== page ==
“The judgment is reversed as to the ownership of the Franklin Fund account (item 1 of the Final Judgment and Order on Petitions), and the court is instructed to enter a new order declaring that the account became part of Ralph's personal estate at the time of his death, and thus Lisa holds the funds in constructive trust in favor of Ralph's heirs, which are to be determined in a probate proceeding.”

         There is no change in the judgment.

         The petition for rehearing is DENIED.

          OPINION

          IKOLA, J.

         Ralph Placencia died, leaving behind, among other things, a will, a trust, and a joint bank account with an express right of survivorship in favor of one of his daughters, appellant Lisa Strazicich. Prior to his death in 2009, Ralph left clear statements in his will that he did not want Lisa to have the right of survivorship; he wanted the proceeds of the account to go to his trust so it could benefit all three of his daughters.[1] After his death, Lisa refused to relinquish the funds, and both she and respondent Stephanie Placencia, another of Ralph's daughters, both of whom were cotrustees of Ralph's trust, filed petitions in the probate court in their capacity as trustees to determine the parties' respective rights. The court determined that Ralph's intent should prevail and ordered Lisa to account for the funds to the trust. Lisa appealed.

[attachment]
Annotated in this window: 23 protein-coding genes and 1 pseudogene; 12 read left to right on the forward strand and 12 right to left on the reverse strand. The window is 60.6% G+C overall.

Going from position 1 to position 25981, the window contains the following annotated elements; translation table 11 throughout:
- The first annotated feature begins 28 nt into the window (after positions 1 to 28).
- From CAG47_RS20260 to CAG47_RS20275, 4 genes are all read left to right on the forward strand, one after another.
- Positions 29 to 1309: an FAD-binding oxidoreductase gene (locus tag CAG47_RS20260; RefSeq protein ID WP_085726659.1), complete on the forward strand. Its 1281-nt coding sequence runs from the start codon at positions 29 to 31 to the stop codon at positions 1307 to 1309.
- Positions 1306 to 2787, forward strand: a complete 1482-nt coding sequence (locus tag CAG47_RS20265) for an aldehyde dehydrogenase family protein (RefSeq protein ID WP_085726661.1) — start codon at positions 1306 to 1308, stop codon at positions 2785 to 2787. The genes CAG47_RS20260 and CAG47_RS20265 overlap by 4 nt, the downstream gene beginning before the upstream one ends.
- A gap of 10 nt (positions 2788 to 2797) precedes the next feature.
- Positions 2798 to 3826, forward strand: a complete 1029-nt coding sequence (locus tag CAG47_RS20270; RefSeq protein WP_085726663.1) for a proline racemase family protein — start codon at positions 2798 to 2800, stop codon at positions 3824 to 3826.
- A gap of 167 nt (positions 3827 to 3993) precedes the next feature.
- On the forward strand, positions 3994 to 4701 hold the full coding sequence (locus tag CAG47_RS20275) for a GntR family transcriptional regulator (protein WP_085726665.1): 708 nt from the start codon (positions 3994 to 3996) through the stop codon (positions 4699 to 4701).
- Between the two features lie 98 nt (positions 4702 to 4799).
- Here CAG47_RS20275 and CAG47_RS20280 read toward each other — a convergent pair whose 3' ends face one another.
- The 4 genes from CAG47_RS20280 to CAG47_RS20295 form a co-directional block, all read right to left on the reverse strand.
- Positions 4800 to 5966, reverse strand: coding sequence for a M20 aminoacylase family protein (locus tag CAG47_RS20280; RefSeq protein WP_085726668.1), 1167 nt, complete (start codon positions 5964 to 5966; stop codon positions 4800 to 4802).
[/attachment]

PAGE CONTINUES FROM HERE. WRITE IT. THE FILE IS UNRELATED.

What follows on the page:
This appeal turns on a close reading of Probate Code sections 5302 and 5303, part of the California Multiple-Party Accounts Law (Prob. Code, § 5100 et seq.; CAMPAL), which governs rights of survivorship in joint accounts.[2] Section 5302, subdivision (a), provides that a joint account entails a right of survivorship “unless there is clear and convincing evidence of a different intent.” The commentary to that section makes clear that “the intention to negate survivorship may be shown to have existed after the time of creation of the account.” (Cal. Law Revision Com. com., 53 West's Ann. Prob. Code (2009 ed.) foll. § 5302, p. 61, italics added.) On the other hand, section 5303 provides that “rights of survivorship are determined by the form of the account at the death of a party.” (Id., subd. (a), italics added.) “Once established, the terms of a multi-party account” including joint tenancies, “can be changed only by one of the following methods” (id., subd. (b), italics added), which generally require a party to file paperwork with the financial institution. (id., subd. (b)(2).) This case presents a difficult question: Ralph clearly expressed the intent to negate survivorship, but the form of the account included a right of survivorship, and Ralph did not employ one of the methods listed in section 5303 to change the terms of the account.